MIyazaki's Foot and Mouth Disease Outbreak
By Brian Small at Jun 04, 2010
Miyazaki's on-going Foot and Mouth Disease Outbreak has got me thinking of Mike Davis' Monster At Our Door book and TomDispatch Interview on slums and disease.(available in Japanese translation too). Especially the way pundit-types in Japan seem to be trying to blame the outbreak on Korean and Hongkong, your (former) colonies always seem to be sending evil your way. As if Korean farmers aren't facing the same kinds of problems as Japanese farmers. Foot and Mouth Disease has also been a problem in England. Is this another example of "ecological disorder of a very radical kind" that hasn't gotten as much attention because the disease isn't as lethal for people as Aids, Sars or the flu? Here's Mike Davis interviewed on TomDispatch talking of the economic and social pressures of corporate-run 'globalization' that encourage pandemics and 'bilogical disaster' in general.
This is ecological disorder of a very radical kind and it has changed the ecology of influenza and the conditions under which animal diseases pass to humans. It's also happened at a time when public health in much of the urban Third World has declined. One of the consequences of structural adjustment in the 1980s was to force hundreds of thousands of doctors, nurses, and public-health workers to emigrate, leaving Kenya or the Philippines to work in England or Italy.
This is a formula for biological disaster and avian flu is the second pandemic of globalization. It's very clear now that HIV AIDS emerged at least partially through the bush-meat trade, as West Africans were forced to turn to bush meat because European factory ships were vacuuming up all the fish in the Gulf of Guinea, the major traditional source of protein in urban diets. There's also a hypothesis, with a lot of circumstantial evidence, that HIV probably reached a critical mass in Kinshasha [in the Congo], a great city that is the ultimate current example of what happens after the state collapses or withdraws.
So HIV, avian flu, SARS -- another disease that emerged from the bush-meat trade, this time in the cities of southern China, and spread around the world with frightening speed. This is the future of disease...
Of course the corporate and political shenanigans undertaken by the privileged just add fuel to the disorderly bonfire of ecocide just as with the Swine Flu in Mexico. Japan is all atwitter with rumors that the corporate undertaking seeking to profit from water buffalo chees tried to hide the first cases of Foot And Mouth Disease. The Agura Farm may have benefited from political connections that shield them from the media, not to mention criminal charges. There is a lot of Japanese chat about the farm owner being the son of a Pachinko firm owner that contributes to agriculture, forestry and fisheries Minister Hirotaka Akamatsu campaigns.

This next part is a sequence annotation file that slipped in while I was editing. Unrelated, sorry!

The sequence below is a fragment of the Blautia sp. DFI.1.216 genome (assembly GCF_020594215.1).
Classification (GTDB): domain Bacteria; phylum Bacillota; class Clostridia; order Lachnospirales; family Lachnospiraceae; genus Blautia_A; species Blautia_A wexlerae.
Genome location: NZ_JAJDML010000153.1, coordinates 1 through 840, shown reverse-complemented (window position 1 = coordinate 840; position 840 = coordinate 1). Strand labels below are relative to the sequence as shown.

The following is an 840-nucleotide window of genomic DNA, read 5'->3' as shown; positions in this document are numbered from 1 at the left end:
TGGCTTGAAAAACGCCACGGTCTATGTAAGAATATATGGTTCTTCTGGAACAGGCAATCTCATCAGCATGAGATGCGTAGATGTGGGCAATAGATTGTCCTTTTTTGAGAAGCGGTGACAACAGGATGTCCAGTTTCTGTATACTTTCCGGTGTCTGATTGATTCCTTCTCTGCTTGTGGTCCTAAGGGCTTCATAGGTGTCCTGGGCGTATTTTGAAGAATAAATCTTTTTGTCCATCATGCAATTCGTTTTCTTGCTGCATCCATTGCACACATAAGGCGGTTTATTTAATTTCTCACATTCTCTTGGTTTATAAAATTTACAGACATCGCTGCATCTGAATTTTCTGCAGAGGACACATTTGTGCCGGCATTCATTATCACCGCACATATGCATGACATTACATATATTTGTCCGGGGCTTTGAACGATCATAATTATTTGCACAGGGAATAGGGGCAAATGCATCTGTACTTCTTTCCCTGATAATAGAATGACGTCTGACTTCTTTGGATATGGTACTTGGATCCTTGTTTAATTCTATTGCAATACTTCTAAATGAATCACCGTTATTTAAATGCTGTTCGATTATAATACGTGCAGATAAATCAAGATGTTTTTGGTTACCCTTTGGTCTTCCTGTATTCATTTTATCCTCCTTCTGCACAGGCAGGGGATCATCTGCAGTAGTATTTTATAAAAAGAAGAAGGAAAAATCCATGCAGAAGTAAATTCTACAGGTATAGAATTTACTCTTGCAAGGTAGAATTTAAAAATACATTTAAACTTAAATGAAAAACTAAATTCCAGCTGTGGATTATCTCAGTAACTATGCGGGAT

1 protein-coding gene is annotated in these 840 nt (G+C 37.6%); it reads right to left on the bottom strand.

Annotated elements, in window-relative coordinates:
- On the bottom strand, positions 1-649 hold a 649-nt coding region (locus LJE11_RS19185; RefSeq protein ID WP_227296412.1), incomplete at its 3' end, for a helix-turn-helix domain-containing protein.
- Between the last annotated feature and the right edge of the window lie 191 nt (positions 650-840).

The central government admitted Tuesday that it may have mishandled the outbreak after it became known local authorities overlooked the infection during an on-site inspection in late March.
"There may have been certain problems in terms of having done everything we could to prevent the expansion," Prime Minister Yukio Hatoyama said. "The government will be united in working to avert further expansion of the infections, especially so people in the Kyushu area will feel safe."
The debacle also brings to mind basic Agroecology principles that diversity is more stable. It would seem that Markets Hate Farmers, and the relentless branding and selling of one kind of meat could have lead to a lack of genetic diversity leaving the livestock populations vulnerable in spite of avoiding the unsanitary conditions of slumifacation faced by livestock in the United States. It would seem like most of the livestock were produced from the semen from only a few dozen cows. That can't be sustainable.
Together accounting for 90% of artificial breeding in the prefecture, the six bulls were evacuated May 13 from a facility close to a town hit by foot-and-mouth disease.
I have a hunch that most calves are produced by artificial insemination. It's like a little cottage industry, you stumble on little barns of 3 to 5 cows all over the place. Raising calves to supply meat suppliers provides some cash revenue to small-scale farmers. "A pig typically sells for about ¥35,000 and a cow for ¥500,000 to ¥1 million". I wonder about the genetic similarity and shared vulnerability of Japan's fat-laced 'Wagyu' cows.
Miyazaki had 314,600 cows as of Feb. 1, accounting for 7.1 percent of the Japanese herd, and 914,500 pigs, 9.2 percent of the national total, Kokuho said.
Miyazaki also plays a significant role in supplying high-quality "wagyu" beef because farmers in Matsuzaka, Mie Prefecture, and other places buy calves from Miyazaki to breed them. Matsuzaka beef is considered the highest quality beef in Japan.
According to statistics compiled by the National Livestock Breeding Center, 84,059 "kuroge" (black hair) wagyu were born in Miyazaki in the year that ended in March 2009, accounting for 14.8 percent of that type of cow born in Japan. Kuroge wagyu is the most tender of all beef and thus the most popular in Japan.
You can't help but think all these disinfection stations and animal cullings are inklings of a disease-ridden future if we don't get our act together and implement some Foodfirst.org and ViaCampesina style policies to provide a secure food system, free of Walden Bello's Food Wars.
The previously unheard of seasonal local paper has made an impression with coverage of politically connected corporate maneuvers that instigated and worsened the pandemic.